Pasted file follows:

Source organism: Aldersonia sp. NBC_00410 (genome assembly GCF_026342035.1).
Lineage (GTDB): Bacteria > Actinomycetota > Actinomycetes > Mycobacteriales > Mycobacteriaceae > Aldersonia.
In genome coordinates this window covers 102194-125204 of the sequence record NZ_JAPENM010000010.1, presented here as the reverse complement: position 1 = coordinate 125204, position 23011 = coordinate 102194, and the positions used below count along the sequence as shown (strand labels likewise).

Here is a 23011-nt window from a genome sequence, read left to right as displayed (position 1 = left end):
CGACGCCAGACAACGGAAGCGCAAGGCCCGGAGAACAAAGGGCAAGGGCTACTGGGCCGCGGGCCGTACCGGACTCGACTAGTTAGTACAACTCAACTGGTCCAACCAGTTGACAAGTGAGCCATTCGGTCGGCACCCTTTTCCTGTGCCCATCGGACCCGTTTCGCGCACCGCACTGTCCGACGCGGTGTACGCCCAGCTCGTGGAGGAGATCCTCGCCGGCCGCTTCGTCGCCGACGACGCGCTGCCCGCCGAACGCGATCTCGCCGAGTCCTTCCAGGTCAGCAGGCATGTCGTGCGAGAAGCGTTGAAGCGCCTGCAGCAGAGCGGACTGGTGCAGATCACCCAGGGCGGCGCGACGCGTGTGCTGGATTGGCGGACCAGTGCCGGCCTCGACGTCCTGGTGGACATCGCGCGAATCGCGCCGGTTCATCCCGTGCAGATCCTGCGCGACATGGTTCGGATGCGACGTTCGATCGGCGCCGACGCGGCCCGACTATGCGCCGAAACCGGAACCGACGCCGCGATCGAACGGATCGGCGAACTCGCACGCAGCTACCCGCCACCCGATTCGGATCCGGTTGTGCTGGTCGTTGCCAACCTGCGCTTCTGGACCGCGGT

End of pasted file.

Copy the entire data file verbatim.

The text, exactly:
Source organism: Aldersonia sp. NBC_00410 (genome assembly GCF_026342035.1).
Lineage (GTDB): Bacteria > Actinomycetota > Actinomycetes > Mycobacteriales > Mycobacteriaceae > Aldersonia.
In genome coordinates this window covers 102194-125204 of the sequence record NZ_JAPENM010000010.1, presented here as the reverse complement: position 1 = coordinate 125204, position 23011 = coordinate 102194, and the positions used below count along the sequence as shown (strand labels likewise).

Here is a 23011-nt window from a genome sequence, read left to right as displayed (position 1 = left end):
CGACGCCAGACAACGGAAGCGCAAGGCCCGGAGAACAAAGGGCAAGGGCTACTGGGCCGCGGGCCGTACCGGACTCGACTAGTTAGTACAACTCAACTGGTCCAACCAGTTGACAAGTGAGCCATTCGGTCGGCACCCTTTTCCTGTGCCCATCGGACCCGTTTCGCGCACCGCACTGTCCGACGCGGTGTACGCCCAGCTCGTGGAGGAGATCCTCGCCGGCCGCTTCGTCGCCGACGACGCGCTGCCCGCCGAACGCGATCTCGCCGAGTCCTTCCAGGTCAGCAGGCATGTCGTGCGAGAAGCGTTGAAGCGCCTGCAGCAGAGCGGACTGGTGCAGATCACCCAGGGCGGCGCGACGCGTGTGCTGGATTGGCGGACCAGTGCCGGCCTCGACGTCCTGGTGGACATCGCGCGAATCGCGCCGGTTCATCCCGTGCAGATCCTGCGCGACATGGTTCGGATGCGACGTTCGATCGGCGCCGACGCGGCCCGACTATGCGCCGAAACCGGAACCGACGCCGCGATCGAACGGATCGGCGAACTCGCACGCAGCTACCCGCCACCCGATTCGGATCCGGTTGTGCTGGTCGTTGCCAACCTGCGCTTCTGGACCGCGGT